As with most topics, proper conceptual clarification is the first step to enlightenment. The rice purity test is a self-administered assessment that involves answering a series of yes/no questions (usually about 100) about sexual engagements, drug use and abuse, and other “non-accepted” things you’ve done. At the end of the assessment, you get a score ranging from 0 to 100, with 0 being the least percentage of “purity,” and 100 being the highest percentage of “purity” one can score on the test.
Historical Overview of the Rice Purity Test
At first glance, the rice purity test seems like that kind of thing that would have originated in the internet age. Weirdly enough, this is not the case. Purity tests have been around since the early 1900s. The most famous of these ridiculous “tests” was the rice purity test. This test was initially published in the mid-1920s in “The Thresher,” Rice University’s newspaper.
At its preliminary stages, only female students were asked to take the test. In its first publication, a little over a hundred female students took the test, with the average score being 62.
In 1935, an issue of Columbia University’s magazine, “The Jester,” had reports of another purity test conducted on the Barnard University campus. Additionally, there were reports of a “virtue test” held in Indiana University four years later and several other purity tests at Carnegie Mellon University and the Massachusetts Institute of Technology.
Since the 1900s, the rice purity test has evolved into such a perverse metric of “purity.” The current edition of the test has several sexual acts that the originators may not have even heard of. In addition, the updated version has been made more inclusive by asking questions about “members of the preferred sex.”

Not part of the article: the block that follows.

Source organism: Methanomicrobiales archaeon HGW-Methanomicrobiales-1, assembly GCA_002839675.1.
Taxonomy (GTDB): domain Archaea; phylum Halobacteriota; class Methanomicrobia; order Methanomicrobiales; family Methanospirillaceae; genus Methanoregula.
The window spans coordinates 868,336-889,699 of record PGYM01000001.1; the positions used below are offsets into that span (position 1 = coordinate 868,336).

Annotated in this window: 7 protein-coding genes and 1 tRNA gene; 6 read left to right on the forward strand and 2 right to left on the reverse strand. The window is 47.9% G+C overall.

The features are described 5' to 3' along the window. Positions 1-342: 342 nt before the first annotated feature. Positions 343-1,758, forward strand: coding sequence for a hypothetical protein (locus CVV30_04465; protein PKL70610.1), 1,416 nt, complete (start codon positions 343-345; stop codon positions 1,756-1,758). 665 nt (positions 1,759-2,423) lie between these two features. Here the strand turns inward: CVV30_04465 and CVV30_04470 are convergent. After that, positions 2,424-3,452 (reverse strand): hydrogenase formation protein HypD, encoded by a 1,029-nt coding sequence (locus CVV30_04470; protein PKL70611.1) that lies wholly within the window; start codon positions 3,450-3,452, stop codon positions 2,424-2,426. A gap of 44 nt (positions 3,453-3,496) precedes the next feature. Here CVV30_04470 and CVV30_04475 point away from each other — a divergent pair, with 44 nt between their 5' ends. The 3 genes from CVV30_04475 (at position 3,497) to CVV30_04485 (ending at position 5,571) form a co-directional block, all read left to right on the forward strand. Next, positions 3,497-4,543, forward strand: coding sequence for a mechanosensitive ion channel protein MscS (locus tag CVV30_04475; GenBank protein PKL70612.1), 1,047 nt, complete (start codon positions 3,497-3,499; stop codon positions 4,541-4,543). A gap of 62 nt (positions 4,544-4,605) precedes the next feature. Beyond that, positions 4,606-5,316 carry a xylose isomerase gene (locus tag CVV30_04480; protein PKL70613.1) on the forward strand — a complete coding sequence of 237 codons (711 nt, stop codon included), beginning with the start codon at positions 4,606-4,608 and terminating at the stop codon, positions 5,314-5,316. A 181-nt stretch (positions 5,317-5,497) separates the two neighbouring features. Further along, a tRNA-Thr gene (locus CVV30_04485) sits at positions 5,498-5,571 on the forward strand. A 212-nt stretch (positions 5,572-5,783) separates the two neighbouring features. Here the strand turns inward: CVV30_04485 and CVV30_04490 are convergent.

Like I stated earlier, the rice purity test contains about 100 yes/no questions that all start with the phrase “Have you ever….” Some questions you might find include:
- Have you ever kissed someone below the belt?
- Have you ever gone through the motions of intercourse while fully dressed?
- Have you ever showered with a member of the preferred sex (MPS)?
- Have you ever had sexual intercourse in a swimming pool or hot tub?
- Have you ever engaged in bestiality?
Innocence Test Vs. Rice Purity Test
Most people haven’t heard of the rice purity test, but I’m sure that most of us have heard of the innocence test. In concise terms, the innocence test is the modern version of the 1924 rice purity test.
It is a 2021 TikTok sensation that asks questions about various sexual and rebellious activities. Of course, this edition is more up-to-date with its inquiries.
The Bottom Line
Keep in mind that there is no metric to determine an individual’s purity. The concept of purity itself means different things to different people. As such, any test that claims to be able to measure purity is simply archaic or ludicrous. In essence, these tests, initially meant to be fun activities to get to know others better, have slowly become another tool for a culture that insists on controlling women’s sexuality.
Ultimately, this all boils down to a simple question: what does purity mean to you? You need to understand that there is no universal barometer or scale for purity, and one list or survey can never accurately assess one’s purity.
Understanding this is the first step towards enlightenment on this subject. To this end, I leave you with the wise words of Werner Herzog. “You must live life in its very elementary forms. The Mexicans have a very nice word for it: pura vida. It doesn’t mean just purity of life, but the raw, stark-naked quality of life. And that’s what makes young people more into a filmmaker than academia.”